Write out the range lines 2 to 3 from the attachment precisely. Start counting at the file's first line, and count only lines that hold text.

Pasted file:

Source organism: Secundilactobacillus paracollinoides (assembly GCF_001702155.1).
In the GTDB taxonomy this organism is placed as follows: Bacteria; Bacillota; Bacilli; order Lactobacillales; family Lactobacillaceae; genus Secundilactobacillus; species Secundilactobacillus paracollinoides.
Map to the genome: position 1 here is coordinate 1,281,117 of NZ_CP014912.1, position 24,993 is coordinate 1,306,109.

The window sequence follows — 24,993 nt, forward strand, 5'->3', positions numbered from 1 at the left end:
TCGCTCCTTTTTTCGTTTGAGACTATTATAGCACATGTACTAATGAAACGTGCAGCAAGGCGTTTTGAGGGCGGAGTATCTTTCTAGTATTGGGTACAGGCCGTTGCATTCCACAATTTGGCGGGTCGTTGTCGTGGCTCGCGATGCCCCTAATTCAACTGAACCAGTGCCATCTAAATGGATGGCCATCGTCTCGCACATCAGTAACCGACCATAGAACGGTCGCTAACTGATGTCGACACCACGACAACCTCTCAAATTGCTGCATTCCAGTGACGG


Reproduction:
In the GTDB taxonomy this organism is placed as follows: Bacteria; Bacillota; Bacilli; order Lactobacillales; family Lactobacillaceae; genus Secundilactobacillus; species Secundilactobacillus paracollinoides.
Map to the genome: position 1 here is coordinate 1,281,117 of NZ_CP014912.1, position 24,993 is coordinate 1,306,109.